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ISSN: 1731-5530
Kardiochirurgia i Torakochirurgia Polska/Polish Journal of Thoracic and Cardiovascular Surgery
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Sutureless aortic valve and mitral valve repair in redo cases – really an off-label approach?

Júlia Čanádyová, Aleš Mokráček, Vojtěch Kurfirst

Kardiochirurgia i Torakochirurgia Polska 2016; 13 (4): 366-367
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Surgical aortic valve replacement (AVR) still represents the gold standard among the therapeutic options in patients with severe symptomatic aortic valve stenosis [1].
Currently, patients often have a heavily calcified valve, aortic root or diffuse atherosclerosis of the aortic wall and have already undergone a previous aortic valve replacement. In order to minimize periprocedural risks and to accelerate postoperative rehabilitation, less invasive therapeutic concepts, including transcatheter aortic valve implantation (TAVI) and sutureless bioprosthesis, have been developed and are increasingly used while maintaining quality and safety, especially in “gray zone” patients [2]. The need for concomitant mitral valve surgery is generally viewed as a contraindication to sutureless AVR because of the increased risk of interference between the two valves at the level of aorto-mitral continuity [3].

Case report

We present the case of a 71-year-old female patient with a combination of severe stenosis of the stentless bioprosthesis and regurgitation grade II/IV due to right coronary cusp separation. The peak transvalvular gradient was 56 mm Hg and the mean gradient was 30 mm Hg. Concomitant severe mitral valve insufficiency grade IV/IV was present due to annulus dilatation. The logistic EuroSCORE was 19.64. The procedure was performed under general anesthesia through a median resternotomy. The ascending aorta and bicaval cannulation technique was used for initiating the cardiopulmonary bypass (CPB). Moderate hypothermia (32°C) was achieved. After aortic cross-clamping an antegrade infusion of cold blood cardioplegia was delivered. A transverse aortotomy was done 1 cm distal to the sino-tubular junction, so as to leave an edge free for closure of the aortotomy after implantation of the device and to prevent closure of the aortotomy.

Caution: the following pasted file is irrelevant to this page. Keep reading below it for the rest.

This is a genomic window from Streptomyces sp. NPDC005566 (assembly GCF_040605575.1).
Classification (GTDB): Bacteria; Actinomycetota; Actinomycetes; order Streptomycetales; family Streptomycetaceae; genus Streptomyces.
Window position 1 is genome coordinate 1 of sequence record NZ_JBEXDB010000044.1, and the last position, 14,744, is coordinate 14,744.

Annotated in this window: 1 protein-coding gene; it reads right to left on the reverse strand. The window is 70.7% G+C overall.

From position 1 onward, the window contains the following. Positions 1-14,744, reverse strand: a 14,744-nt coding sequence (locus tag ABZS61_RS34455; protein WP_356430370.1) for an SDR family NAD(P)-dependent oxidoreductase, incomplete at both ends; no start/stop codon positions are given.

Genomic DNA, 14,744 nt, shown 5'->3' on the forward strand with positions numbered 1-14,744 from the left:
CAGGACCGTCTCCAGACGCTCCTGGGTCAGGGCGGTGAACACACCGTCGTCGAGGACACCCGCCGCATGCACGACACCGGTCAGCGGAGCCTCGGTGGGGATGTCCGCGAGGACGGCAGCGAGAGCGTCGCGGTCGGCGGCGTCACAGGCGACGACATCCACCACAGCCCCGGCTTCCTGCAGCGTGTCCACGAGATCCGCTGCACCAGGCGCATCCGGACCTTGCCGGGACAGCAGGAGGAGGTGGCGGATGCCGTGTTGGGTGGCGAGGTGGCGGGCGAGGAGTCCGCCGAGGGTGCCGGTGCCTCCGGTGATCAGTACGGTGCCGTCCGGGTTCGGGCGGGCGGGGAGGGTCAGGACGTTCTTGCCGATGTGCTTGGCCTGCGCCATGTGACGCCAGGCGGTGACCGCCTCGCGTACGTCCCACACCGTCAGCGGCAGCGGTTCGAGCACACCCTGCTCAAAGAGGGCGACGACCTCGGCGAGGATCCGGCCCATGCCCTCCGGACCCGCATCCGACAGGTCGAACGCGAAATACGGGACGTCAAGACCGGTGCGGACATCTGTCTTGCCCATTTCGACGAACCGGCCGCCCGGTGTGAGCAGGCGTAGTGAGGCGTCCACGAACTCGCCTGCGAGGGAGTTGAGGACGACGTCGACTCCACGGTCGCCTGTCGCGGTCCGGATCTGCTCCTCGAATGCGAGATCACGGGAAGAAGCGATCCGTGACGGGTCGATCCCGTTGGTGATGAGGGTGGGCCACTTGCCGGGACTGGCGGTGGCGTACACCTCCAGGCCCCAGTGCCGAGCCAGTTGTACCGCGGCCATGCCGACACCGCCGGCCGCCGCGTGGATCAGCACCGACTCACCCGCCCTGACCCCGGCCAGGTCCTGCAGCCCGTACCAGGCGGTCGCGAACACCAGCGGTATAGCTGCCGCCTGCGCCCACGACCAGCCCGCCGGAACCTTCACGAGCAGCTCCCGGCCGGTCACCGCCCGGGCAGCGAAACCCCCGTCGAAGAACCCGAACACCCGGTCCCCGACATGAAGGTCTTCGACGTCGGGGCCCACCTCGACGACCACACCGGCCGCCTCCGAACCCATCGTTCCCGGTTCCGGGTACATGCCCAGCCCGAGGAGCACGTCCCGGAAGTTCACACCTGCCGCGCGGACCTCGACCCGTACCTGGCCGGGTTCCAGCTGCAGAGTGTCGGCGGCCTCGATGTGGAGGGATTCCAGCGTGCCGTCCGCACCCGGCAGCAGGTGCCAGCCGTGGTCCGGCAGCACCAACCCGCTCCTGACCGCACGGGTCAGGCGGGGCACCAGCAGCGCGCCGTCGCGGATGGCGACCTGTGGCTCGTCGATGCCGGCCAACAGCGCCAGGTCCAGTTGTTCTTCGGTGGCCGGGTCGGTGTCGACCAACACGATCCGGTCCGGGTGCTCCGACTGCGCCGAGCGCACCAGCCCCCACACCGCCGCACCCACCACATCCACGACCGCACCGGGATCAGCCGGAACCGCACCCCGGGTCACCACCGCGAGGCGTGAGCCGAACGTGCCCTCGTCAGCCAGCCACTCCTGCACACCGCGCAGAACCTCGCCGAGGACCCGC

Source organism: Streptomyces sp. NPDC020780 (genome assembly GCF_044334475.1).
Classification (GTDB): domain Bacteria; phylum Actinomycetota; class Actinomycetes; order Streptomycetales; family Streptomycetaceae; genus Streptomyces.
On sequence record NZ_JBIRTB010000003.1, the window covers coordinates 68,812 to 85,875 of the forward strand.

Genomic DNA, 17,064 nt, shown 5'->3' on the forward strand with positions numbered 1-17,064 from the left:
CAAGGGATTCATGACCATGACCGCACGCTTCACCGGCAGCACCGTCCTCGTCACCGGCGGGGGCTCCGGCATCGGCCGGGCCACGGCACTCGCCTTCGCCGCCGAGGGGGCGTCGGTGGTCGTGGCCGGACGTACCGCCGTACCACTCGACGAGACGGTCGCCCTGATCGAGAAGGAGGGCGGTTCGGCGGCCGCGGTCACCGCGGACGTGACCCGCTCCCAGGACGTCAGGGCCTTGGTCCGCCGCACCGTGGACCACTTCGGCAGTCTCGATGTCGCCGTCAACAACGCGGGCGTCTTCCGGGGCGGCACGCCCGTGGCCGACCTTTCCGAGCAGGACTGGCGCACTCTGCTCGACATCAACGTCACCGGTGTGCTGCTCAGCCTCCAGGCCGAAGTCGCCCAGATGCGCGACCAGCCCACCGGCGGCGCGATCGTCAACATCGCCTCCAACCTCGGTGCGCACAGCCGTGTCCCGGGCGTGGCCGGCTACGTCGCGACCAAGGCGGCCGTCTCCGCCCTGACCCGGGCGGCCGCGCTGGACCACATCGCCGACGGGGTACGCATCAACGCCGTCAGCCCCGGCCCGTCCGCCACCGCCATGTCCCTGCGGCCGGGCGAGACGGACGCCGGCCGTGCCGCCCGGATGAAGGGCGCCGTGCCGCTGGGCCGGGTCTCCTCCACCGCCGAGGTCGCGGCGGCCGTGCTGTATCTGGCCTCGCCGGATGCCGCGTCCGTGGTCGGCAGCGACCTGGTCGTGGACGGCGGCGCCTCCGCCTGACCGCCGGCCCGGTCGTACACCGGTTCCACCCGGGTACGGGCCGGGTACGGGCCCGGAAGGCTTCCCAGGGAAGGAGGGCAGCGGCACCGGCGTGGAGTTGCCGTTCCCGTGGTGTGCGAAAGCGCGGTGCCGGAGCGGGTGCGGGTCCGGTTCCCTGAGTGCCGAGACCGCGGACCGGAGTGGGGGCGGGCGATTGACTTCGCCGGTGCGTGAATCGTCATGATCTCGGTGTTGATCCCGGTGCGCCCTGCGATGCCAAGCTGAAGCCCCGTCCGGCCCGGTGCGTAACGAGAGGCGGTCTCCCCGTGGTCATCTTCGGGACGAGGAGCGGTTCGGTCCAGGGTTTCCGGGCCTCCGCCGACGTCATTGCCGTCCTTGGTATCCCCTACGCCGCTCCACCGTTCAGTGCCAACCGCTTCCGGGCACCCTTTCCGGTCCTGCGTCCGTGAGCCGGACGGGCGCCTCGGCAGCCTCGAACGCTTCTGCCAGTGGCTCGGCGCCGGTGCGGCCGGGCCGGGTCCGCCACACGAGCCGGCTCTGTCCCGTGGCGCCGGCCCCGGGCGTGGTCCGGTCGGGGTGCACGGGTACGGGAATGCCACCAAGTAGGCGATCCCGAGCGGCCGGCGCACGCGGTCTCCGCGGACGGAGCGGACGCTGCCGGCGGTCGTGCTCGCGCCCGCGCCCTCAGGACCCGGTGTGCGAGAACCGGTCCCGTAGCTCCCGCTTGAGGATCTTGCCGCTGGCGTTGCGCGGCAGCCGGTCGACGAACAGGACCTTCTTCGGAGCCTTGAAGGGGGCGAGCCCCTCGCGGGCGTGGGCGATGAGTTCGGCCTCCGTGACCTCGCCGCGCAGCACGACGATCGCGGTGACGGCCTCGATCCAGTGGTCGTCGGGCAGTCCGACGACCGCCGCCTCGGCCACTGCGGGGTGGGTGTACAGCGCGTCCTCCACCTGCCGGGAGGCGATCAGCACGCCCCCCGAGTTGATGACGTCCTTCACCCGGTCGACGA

The heavily calcified aortic stentless valve no. 23 was removed and the aortic annulus was decalcified. Because of a very small aortic annulus (free passage through the annulus with a 19 mm mechanical aortic valve sizer), the Perceval S (Sorin group, Milan, Italy) size small – “S” (19–21 mm) was chosen. Access to the mitral valve was performed through Sondergaard’s groove, and mitral valve repair was performed with a semi-rigid Medtronic CG Future COMPOSITE ring no. 28. This ring has a fully flexible anterior part. Once mitral valve repair was completed, the left atrium was closed. The selected aortic bioprosthesis Perceval S was loaded and collapsed into a delivery device. To ensure correct positioning of the prosthesis, three guiding threads are temporarily positioned in the lowest part of the native leaflet insertion line for each valve sinus and the corresponding part of the bioprosthesis. Once the prosthesis was completely deployed, the guiding threads were removed. To optimize the area of contact between the prosthesis and the aortic annulus, post-dilatation was carried out with a balloon catheter at a pressure of 4 atm for 30 s. The aortic cross clamp time was 74 min. The control periprocedural transesophageal echocardiogram did not indicate any paravalvular aortic regurgitation; there was no evidence of interference between the aortic prosthesis and mitral valve ring and no evidence of mitral dysfunction. At 1-year follow-up the patient was doing well, was in NYHA class 0 and showed improved symptoms in comparison with her preoperative state. Transthoracic echocardiography (TTE) follow-up indicated mean and peak gradients of 15 and 25 mm Hg on the Perceval valve and no paravalvular regurgitation. The mean mitral transvalvular gradient was 4 mm Hg and mitral regurgitation grade I/IV was detected by TTE.